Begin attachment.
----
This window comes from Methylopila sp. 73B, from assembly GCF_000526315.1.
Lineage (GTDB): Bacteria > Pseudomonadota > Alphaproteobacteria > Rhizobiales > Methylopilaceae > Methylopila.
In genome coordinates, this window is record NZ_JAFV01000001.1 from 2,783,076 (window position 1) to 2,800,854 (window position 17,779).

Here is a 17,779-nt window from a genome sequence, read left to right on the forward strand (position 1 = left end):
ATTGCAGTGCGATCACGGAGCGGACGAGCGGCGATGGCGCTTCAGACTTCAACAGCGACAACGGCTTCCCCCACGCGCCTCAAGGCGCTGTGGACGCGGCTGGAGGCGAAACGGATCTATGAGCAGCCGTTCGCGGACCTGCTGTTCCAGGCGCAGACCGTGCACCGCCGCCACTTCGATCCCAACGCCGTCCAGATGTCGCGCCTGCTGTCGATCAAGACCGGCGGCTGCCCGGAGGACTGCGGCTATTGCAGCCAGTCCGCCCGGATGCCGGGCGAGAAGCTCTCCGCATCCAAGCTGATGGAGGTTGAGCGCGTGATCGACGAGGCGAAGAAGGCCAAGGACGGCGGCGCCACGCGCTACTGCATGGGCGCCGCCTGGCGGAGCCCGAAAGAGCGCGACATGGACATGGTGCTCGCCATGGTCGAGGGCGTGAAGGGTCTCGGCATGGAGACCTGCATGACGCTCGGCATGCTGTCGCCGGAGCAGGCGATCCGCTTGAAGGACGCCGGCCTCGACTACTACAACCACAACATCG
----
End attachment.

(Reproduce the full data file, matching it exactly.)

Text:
This window comes from Methylopila sp. 73B, from assembly GCF_000526315.1.
Lineage (GTDB): Bacteria > Pseudomonadota > Alphaproteobacteria > Rhizobiales > Methylopilaceae > Methylopila.
In genome coordinates, this window is record NZ_JAFV01000001.1 from 2,783,076 (window position 1) to 2,800,854 (window position 17,779).

Here is a 17,779-nt window from a genome sequence, read left to right on the forward strand (position 1 = left end):
ATTGCAGTGCGATCACGGAGCGGACGAGCGGCGATGGCGCTTCAGACTTCAACAGCGACAACGGCTTCCCCCACGCGCCTCAAGGCGCTGTGGACGCGGCTGGAGGCGAAACGGATCTATGAGCAGCCGTTCGCGGACCTGCTGTTCCAGGCGCAGACCGTGCACCGCCGCCACTTCGATCCCAACGCCGTCCAGATGTCGCGCCTGCTGTCGATCAAGACCGGCGGCTGCCCGGAGGACTGCGGCTATTGCAGCCAGTCCGCCCGGATGCCGGGCGAGAAGCTCTCCGCATCCAAGCTGATGGAGGTTGAGCGCGTGATCGACGAGGCGAAGAAGGCCAAGGACGGCGGCGCCACGCGCTACTGCATGGGCGCCGCCTGGCGGAGCCCGAAAGAGCGCGACATGGACATGGTGCTCGCCATGGTCGAGGGCGTGAAGGGTCTCGGCATGGAGACCTGCATGACGCTCGGCATGCTGTCGCCGGAGCAGGCGATCCGCTTGAAGGACGCCGGCCTCGACTACTACAACCACAACATCG